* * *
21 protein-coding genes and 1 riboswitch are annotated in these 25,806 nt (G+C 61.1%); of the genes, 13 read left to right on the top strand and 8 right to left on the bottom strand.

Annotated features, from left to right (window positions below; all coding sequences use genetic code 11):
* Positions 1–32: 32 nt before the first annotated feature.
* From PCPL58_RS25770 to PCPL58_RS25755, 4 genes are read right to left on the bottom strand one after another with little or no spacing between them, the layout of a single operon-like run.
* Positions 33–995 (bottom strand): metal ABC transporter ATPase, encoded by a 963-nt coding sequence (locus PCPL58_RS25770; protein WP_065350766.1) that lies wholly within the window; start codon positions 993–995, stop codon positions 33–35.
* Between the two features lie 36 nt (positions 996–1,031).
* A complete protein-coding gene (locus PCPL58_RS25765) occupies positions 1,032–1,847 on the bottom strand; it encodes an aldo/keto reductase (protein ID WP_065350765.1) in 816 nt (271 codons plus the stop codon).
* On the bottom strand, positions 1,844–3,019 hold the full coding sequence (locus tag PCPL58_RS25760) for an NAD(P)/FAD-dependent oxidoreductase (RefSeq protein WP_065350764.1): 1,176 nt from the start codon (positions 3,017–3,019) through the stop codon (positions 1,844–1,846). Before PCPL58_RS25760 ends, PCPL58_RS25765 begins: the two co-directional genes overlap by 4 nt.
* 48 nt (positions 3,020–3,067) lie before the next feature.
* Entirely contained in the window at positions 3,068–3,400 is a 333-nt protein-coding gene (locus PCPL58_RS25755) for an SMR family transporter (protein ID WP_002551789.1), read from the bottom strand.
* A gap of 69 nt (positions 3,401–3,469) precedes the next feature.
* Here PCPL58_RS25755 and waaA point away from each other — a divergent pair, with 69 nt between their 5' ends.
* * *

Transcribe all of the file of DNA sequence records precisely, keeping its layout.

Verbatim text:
21 protein-coding genes and 1 riboswitch are annotated in these 25,806 nt (G+C 61.1%); of the genes, 13 read left to right on the top strand and 8 right to left on the bottom strand.

Annotated features, from left to right (window positions below; all coding sequences use genetic code 11):
* Positions 1–32: 32 nt before the first annotated feature.
* From PCPL58_RS25770 to PCPL58_RS25755, 4 genes are read right to left on the bottom strand one after another with little or no spacing between them, the layout of a single operon-like run.
* Positions 33–995 (bottom strand): metal ABC transporter ATPase, encoded by a 963-nt coding sequence (locus PCPL58_RS25770; protein WP_065350766.1) that lies wholly within the window; start codon positions 993–995, stop codon positions 33–35.
* Between the two features lie 36 nt (positions 996–1,031).
* A complete protein-coding gene (locus PCPL58_RS25765) occupies positions 1,032–1,847 on the bottom strand; it encodes an aldo/keto reductase (protein ID WP_065350765.1) in 816 nt (271 codons plus the stop codon).
* On the bottom strand, positions 1,844–3,019 hold the full coding sequence (locus tag PCPL58_RS25760) for an NAD(P)/FAD-dependent oxidoreductase (RefSeq protein WP_065350764.1): 1,176 nt from the start codon (positions 3,017–3,019) through the stop codon (positions 1,844–1,846). Before PCPL58_RS25760 ends, PCPL58_RS25765 begins: the two co-directional genes overlap by 4 nt.
* 48 nt (positions 3,020–3,067) lie before the next feature.
* Entirely contained in the window at positions 3,068–3,400 is a 333-nt protein-coding gene (locus PCPL58_RS25755) for an SMR family transporter (protein ID WP_002551789.1), read from the bottom strand.
* A gap of 69 nt (positions 3,401–3,469) precedes the next feature.
* Here PCPL58_RS25755 and waaA point away from each other — a divergent pair, with 69 nt between their 5' ends.